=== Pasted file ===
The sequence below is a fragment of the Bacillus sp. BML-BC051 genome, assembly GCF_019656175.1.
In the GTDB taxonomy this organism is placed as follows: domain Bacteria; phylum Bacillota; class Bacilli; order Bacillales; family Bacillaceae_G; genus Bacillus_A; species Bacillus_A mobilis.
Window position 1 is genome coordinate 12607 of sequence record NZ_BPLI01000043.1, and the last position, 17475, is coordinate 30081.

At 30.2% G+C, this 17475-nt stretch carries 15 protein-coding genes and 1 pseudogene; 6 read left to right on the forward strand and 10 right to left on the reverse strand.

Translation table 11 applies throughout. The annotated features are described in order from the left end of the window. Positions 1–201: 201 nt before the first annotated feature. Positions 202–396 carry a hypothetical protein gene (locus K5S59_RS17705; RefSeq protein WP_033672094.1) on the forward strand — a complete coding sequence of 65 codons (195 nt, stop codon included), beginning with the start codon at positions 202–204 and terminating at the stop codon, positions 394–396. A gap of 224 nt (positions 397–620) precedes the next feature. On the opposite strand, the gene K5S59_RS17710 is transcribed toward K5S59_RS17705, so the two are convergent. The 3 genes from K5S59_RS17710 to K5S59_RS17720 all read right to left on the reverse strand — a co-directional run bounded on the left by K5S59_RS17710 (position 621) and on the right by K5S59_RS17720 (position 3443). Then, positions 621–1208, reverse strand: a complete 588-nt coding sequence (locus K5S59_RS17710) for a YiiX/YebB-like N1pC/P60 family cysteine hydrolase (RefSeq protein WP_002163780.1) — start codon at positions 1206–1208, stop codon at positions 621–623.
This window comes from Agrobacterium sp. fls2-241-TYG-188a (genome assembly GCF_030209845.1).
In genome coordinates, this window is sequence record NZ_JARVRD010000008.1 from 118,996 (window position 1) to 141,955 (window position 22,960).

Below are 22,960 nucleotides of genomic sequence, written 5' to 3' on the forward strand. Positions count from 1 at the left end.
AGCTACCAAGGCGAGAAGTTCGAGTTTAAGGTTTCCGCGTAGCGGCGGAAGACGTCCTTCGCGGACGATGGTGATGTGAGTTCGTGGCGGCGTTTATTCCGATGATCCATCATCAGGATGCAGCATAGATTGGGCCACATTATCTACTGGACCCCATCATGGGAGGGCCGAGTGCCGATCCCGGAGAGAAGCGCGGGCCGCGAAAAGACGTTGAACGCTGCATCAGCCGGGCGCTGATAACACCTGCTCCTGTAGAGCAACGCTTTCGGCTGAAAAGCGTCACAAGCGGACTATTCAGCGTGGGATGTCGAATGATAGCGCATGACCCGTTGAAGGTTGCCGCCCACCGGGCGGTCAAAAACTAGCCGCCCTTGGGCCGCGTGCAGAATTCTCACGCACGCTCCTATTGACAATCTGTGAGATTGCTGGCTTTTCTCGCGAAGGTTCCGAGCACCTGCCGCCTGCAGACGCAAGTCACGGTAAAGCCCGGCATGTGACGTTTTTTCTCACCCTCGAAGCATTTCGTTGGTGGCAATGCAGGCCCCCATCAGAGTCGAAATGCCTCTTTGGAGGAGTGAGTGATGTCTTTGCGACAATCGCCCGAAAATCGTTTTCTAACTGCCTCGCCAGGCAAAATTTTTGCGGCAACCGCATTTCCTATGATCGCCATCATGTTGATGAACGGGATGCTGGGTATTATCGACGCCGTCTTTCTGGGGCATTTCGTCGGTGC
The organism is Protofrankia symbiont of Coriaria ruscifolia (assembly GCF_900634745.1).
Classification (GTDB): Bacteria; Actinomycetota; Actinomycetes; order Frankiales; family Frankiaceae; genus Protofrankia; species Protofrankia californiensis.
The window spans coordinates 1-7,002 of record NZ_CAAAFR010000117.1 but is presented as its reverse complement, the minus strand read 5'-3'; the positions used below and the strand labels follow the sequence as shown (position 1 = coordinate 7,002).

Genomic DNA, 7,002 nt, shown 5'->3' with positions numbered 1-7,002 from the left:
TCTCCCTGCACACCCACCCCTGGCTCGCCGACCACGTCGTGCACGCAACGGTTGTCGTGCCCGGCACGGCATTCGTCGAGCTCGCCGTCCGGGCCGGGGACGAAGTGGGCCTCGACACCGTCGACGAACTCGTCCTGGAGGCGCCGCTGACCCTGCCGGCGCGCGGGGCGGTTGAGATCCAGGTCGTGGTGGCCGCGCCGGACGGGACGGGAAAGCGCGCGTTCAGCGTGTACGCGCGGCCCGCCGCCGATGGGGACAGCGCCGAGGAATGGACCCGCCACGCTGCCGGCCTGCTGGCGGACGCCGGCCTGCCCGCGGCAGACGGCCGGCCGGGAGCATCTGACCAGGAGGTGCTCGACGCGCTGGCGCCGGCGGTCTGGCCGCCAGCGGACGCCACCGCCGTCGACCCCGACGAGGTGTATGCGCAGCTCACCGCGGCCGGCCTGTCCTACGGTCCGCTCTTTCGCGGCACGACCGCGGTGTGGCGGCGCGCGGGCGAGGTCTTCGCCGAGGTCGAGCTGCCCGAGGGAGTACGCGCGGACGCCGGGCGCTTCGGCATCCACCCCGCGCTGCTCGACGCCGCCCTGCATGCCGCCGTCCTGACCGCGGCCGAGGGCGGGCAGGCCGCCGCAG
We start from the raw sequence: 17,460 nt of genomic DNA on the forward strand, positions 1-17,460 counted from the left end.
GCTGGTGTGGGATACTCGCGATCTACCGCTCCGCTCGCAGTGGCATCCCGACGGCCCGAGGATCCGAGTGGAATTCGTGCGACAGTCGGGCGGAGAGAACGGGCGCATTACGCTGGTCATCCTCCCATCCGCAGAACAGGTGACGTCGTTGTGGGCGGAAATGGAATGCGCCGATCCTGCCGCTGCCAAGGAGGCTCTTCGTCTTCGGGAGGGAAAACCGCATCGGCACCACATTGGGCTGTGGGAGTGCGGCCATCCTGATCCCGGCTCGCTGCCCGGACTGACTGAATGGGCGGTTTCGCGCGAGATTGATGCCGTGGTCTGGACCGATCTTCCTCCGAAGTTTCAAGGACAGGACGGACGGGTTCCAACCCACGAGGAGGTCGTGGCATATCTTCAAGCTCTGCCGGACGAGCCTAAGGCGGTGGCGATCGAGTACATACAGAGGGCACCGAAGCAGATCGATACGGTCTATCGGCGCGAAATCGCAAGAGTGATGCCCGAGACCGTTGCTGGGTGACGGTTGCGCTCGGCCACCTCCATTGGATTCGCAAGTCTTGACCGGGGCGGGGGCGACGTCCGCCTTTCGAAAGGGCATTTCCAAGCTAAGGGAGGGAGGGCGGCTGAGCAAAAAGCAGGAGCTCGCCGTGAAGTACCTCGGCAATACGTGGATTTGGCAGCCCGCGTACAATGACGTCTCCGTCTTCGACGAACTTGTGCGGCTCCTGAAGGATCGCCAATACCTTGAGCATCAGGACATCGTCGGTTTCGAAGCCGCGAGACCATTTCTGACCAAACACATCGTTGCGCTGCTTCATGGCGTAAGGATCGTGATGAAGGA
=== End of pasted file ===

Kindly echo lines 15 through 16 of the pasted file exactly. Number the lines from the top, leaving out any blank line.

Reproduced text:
We start from the raw sequence: 17,460 nt of genomic DNA on the forward strand, positions 1-17,460 counted from the left end.
GCTGGTGTGGGATACTCGCGATCTACCGCTCCGCTCGCAGTGGCATCCCGACGGCCCGAGGATCCGAGTGGAATTCGTGCGACAGTCGGGCGGAGAGAACGGGCGCATTACGCTGGTCATCCTCCCATCCGCAGAACAGGTGACGTCGTTGTGGGCGGAAATGGAATGCGCCGATCCTGCCGCTGCCAAGGAGGCTCTTCGTCTTCGGGAGGGAAAACCGCATCGGCACCACATTGGGCTGTGGGAGTGCGGCCATCCTGATCCCGGCTCGCTGCCCGGACTGACTGAATGGGCGGTTTCGCGCGAGATTGATGCCGTGGTCTGGACCGATCTTCCTCCGAAGTTTCAAGGACAGGACGGACGGGTTCCAACCCACGAGGAGGTCGTGGCATATCTTCAAGCTCTGCCGGACGAGCCTAAGGCGGTGGCGATCGAGTACATACAGAGGGCACCGAAGCAGATCGATACGGTCTATCGGCGCGAAATCGCAAGAGTGATGCCCGAGACCGTTGCTGGGTGACGGTTGCGCTCGGCCACCTCCATTGGATTCGCAAGTCTTGACCGGGGCGGGGGCGACGTCCGCCTTTCGAAAGGGCATTTCCAAGCTAAGGGAGGGAGGGCGGCTGAGCAAAAAGCAGGAGCTCGCCGTGAAGTACCTCGGCAATACGTGGATTTGGCAGCCCGCGTACAATGACGTCTCCGTCTTCGACGAACTTGTGCGGCTCCTGAAGGATCGCCAATACCTTGAGCATCAGGACATCGTCGGTTTCGAAGCCGCGAGACCATTTCTGACCAAACACATCGTTGCGCTGCTTCATGGCGTAAGGATCGTGATGAAGGA